Vico, then, agrees with Lacan that human beings are driven toward their own destruction. However, he rejects the idea that there is any sort of internal ‘life drive’ whose aim is the preservation of subjectivity. Instead, Vico conceptualizes the human pride, or selfishness, that Lacan includes under the rubric of eros as a necessary part of thanatos. For Vico, it is the will to self-sufficiency that is tantamount to absolute differentiation, the will to symbolic death, and the end of human history.
In providing for this property [of being social] God has so ordained and disposed human institutions that men, having fallem from complete justice by original sin, and while intending almost always to do something qhite different and often quite the contrary—so that for private utility they would live alone like wild beasts—have been led by this same utility and along the aforesaid different and contrary paths to live like men in justice and to keep themselves in society and thus to observe their social nature….The conduct of divine providence in this matter is one ofthose things whose rationale is a chief business of our Science, which becomes in this aspect a rational civil theology of divine providence.10
In a way that anticipates Nietzsche, then, Vico here observes that the semblance of the good of Reason also contains the seeds of its own annihilation.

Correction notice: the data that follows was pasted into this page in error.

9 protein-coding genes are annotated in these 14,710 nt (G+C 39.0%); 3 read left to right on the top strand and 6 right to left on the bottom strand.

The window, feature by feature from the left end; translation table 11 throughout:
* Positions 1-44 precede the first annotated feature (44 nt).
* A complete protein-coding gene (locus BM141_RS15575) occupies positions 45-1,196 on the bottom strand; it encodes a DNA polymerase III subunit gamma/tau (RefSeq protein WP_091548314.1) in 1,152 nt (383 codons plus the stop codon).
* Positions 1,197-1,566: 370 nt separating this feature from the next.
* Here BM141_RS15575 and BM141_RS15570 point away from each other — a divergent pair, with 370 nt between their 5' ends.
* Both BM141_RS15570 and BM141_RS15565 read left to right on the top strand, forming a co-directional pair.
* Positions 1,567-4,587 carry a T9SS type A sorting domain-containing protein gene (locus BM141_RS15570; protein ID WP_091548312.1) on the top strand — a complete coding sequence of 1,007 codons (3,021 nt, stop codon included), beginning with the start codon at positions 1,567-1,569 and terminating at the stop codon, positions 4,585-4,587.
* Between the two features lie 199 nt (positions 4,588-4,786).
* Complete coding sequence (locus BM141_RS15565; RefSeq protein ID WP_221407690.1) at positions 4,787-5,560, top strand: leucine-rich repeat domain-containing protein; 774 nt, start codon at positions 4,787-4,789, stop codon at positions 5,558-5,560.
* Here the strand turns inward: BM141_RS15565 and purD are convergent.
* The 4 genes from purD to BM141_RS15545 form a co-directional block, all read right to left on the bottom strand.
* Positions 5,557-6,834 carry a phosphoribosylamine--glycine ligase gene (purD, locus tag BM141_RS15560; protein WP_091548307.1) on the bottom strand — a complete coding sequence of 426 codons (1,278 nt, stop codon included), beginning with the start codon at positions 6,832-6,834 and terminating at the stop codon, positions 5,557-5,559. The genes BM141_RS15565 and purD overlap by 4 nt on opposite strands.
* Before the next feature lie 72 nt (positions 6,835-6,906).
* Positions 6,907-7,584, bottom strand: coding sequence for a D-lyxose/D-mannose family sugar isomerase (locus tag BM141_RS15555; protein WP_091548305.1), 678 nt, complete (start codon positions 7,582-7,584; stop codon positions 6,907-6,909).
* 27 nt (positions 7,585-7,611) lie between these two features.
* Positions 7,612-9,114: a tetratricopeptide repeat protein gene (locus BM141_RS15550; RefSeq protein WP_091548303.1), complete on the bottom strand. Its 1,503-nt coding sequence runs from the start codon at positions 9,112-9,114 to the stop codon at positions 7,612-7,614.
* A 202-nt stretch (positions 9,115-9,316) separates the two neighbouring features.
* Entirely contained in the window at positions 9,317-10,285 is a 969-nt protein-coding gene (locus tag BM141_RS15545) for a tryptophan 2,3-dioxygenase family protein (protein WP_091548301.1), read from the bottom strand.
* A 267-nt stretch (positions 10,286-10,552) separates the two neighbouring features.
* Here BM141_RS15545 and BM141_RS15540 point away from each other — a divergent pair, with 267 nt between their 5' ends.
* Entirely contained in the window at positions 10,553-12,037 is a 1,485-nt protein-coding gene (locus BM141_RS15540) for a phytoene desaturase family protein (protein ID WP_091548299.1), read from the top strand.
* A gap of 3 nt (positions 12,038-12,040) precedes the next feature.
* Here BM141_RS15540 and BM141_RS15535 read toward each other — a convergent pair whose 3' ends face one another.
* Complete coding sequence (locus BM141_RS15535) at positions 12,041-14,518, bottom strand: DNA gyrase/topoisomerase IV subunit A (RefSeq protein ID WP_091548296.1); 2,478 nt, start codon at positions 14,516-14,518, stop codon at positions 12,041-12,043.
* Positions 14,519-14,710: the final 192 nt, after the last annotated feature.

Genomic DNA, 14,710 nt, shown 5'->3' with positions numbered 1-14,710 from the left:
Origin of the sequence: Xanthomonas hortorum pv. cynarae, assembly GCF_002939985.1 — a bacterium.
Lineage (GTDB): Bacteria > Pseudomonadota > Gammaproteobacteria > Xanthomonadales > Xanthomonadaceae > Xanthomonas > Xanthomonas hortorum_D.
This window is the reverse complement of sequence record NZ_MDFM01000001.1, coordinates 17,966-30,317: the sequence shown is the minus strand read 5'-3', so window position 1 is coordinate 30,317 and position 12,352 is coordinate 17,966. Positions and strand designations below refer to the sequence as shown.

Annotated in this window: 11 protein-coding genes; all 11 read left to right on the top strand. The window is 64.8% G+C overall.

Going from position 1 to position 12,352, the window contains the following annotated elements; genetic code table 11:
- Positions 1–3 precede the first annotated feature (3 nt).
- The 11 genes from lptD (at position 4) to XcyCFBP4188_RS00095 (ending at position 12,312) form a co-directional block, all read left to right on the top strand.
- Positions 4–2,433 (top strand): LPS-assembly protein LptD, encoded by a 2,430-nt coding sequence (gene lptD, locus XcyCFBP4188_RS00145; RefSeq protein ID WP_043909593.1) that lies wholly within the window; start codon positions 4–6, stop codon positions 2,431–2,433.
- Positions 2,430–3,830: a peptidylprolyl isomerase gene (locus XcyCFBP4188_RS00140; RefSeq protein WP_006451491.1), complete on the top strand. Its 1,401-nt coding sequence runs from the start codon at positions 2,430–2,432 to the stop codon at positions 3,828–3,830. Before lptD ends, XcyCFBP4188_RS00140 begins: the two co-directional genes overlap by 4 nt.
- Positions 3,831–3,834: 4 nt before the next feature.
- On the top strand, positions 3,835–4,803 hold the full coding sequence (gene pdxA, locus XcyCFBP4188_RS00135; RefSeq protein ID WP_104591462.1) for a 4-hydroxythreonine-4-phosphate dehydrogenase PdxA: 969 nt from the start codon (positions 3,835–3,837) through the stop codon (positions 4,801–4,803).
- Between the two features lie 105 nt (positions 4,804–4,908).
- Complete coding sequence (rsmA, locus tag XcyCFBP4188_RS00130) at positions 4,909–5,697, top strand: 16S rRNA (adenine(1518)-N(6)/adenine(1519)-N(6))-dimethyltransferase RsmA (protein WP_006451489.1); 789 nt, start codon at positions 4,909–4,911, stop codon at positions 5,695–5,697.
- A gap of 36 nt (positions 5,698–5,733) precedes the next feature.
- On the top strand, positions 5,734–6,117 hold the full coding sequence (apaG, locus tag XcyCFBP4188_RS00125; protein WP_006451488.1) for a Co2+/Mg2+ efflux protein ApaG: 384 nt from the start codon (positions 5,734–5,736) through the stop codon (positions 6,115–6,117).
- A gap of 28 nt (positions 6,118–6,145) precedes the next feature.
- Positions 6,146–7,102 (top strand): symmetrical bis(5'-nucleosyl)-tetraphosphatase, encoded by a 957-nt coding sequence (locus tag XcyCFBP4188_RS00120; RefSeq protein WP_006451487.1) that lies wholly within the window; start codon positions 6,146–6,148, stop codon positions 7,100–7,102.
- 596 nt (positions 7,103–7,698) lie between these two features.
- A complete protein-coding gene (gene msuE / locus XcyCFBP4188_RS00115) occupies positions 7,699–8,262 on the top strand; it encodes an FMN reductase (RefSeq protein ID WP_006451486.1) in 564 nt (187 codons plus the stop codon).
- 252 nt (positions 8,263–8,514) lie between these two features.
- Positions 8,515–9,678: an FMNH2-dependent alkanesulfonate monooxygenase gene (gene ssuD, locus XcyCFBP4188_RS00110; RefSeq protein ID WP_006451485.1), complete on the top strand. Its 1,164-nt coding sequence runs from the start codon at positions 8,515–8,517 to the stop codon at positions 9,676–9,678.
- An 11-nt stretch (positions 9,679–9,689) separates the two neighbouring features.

The fact that, for Vico, pride and thanatos are one in the same is evidenced by the appeal to another, and more ancient, creation narrative, one that predates and, in fact, conditions the possibility of a subjectivity that could be lost and found. Vico follows the Biblical account of creation, claiming that subjectivity first came into being as a result of Divine activity, and that it was sustained by an original and absolute piety, or relationship of Creator to created. Human history, however, does not begin at the beginning, but rather with the fall, and with an increasingly absolute desire to reject God and to install humanity in His place. In the absence of God, human beings seek only after their own pleasure and utility and quickly fall into a Hobbesian state of nature in which life is solitary, poor, nasty, brutish, and short.